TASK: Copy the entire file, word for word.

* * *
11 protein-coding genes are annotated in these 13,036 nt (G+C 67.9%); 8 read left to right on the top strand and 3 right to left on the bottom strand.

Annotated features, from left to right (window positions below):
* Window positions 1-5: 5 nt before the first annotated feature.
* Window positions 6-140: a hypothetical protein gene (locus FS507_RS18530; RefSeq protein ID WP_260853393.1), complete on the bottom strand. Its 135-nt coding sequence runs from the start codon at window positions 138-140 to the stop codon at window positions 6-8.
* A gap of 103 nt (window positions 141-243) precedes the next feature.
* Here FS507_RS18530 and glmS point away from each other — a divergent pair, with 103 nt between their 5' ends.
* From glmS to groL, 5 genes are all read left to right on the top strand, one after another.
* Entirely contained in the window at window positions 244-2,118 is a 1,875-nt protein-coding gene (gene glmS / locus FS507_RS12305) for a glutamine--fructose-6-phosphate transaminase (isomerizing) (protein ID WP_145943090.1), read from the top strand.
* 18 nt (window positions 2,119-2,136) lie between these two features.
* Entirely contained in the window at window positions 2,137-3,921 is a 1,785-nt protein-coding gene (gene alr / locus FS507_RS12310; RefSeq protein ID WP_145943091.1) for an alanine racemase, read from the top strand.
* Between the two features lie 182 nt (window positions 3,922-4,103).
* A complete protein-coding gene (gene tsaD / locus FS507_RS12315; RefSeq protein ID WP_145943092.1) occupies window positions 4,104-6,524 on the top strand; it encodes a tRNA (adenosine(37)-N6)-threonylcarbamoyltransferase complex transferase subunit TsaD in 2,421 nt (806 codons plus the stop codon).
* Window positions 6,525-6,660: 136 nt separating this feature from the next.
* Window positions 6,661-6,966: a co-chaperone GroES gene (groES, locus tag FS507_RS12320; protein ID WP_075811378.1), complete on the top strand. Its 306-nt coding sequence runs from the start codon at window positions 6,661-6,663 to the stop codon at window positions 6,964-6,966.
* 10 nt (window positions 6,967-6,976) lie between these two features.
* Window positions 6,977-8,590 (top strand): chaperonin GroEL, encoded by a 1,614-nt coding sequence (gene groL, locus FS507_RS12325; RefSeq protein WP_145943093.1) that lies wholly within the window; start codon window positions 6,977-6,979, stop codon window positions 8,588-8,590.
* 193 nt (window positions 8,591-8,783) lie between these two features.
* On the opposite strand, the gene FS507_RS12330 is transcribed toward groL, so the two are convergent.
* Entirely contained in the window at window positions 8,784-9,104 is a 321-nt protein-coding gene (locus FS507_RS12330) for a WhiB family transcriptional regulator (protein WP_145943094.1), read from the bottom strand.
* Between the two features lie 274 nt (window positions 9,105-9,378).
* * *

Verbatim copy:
11 protein-coding genes are annotated in these 13,036 nt (G+C 67.9%); 8 read left to right on the top strand and 3 right to left on the bottom strand.

Annotated features, from left to right (window positions below):
* Window positions 1-5: 5 nt before the first annotated feature.
* Window positions 6-140: a hypothetical protein gene (locus FS507_RS18530; RefSeq protein ID WP_260853393.1), complete on the bottom strand. Its 135-nt coding sequence runs from the start codon at window positions 138-140 to the stop codon at window positions 6-8.
* A gap of 103 nt (window positions 141-243) precedes the next feature.
* Here FS507_RS18530 and glmS point away from each other — a divergent pair, with 103 nt between their 5' ends.
* From glmS to groL, 5 genes are all read left to right on the top strand, one after another.
* Entirely contained in the window at window positions 244-2,118 is a 1,875-nt protein-coding gene (gene glmS / locus FS507_RS12305) for a glutamine--fructose-6-phosphate transaminase (isomerizing) (protein ID WP_145943090.1), read from the top strand.
* 18 nt (window positions 2,119-2,136) lie between these two features.
* Entirely contained in the window at window positions 2,137-3,921 is a 1,785-nt protein-coding gene (gene alr / locus FS507_RS12310; RefSeq protein ID WP_145943091.1) for an alanine racemase, read from the top strand.
* Between the two features lie 182 nt (window positions 3,922-4,103).
* A complete protein-coding gene (gene tsaD / locus FS507_RS12315; RefSeq protein ID WP_145943092.1) occupies window positions 4,104-6,524 on the top strand; it encodes a tRNA (adenosine(37)-N6)-threonylcarbamoyltransferase complex transferase subunit TsaD in 2,421 nt (806 codons plus the stop codon).
* Window positions 6,525-6,660: 136 nt separating this feature from the next.
* Window positions 6,661-6,966: a co-chaperone GroES gene (groES, locus tag FS507_RS12320; protein ID WP_075811378.1), complete on the top strand. Its 306-nt coding sequence runs from the start codon at window positions 6,661-6,663 to the stop codon at window positions 6,964-6,966.
* 10 nt (window positions 6,967-6,976) lie between these two features.
* Window positions 6,977-8,590 (top strand): chaperonin GroEL, encoded by a 1,614-nt coding sequence (gene groL, locus FS507_RS12325; RefSeq protein WP_145943093.1) that lies wholly within the window; start codon window positions 6,977-6,979, stop codon window positions 8,588-8,590.
* 193 nt (window positions 8,591-8,783) lie between these two features.
* On the opposite strand, the gene FS507_RS12330 is transcribed toward groL, so the two are convergent.
* Entirely contained in the window at window positions 8,784-9,104 is a 321-nt protein-coding gene (locus FS507_RS12330) for a WhiB family transcriptional regulator (protein WP_145943094.1), read from the bottom strand.
* Between the two features lie 274 nt (window positions 9,105-9,378).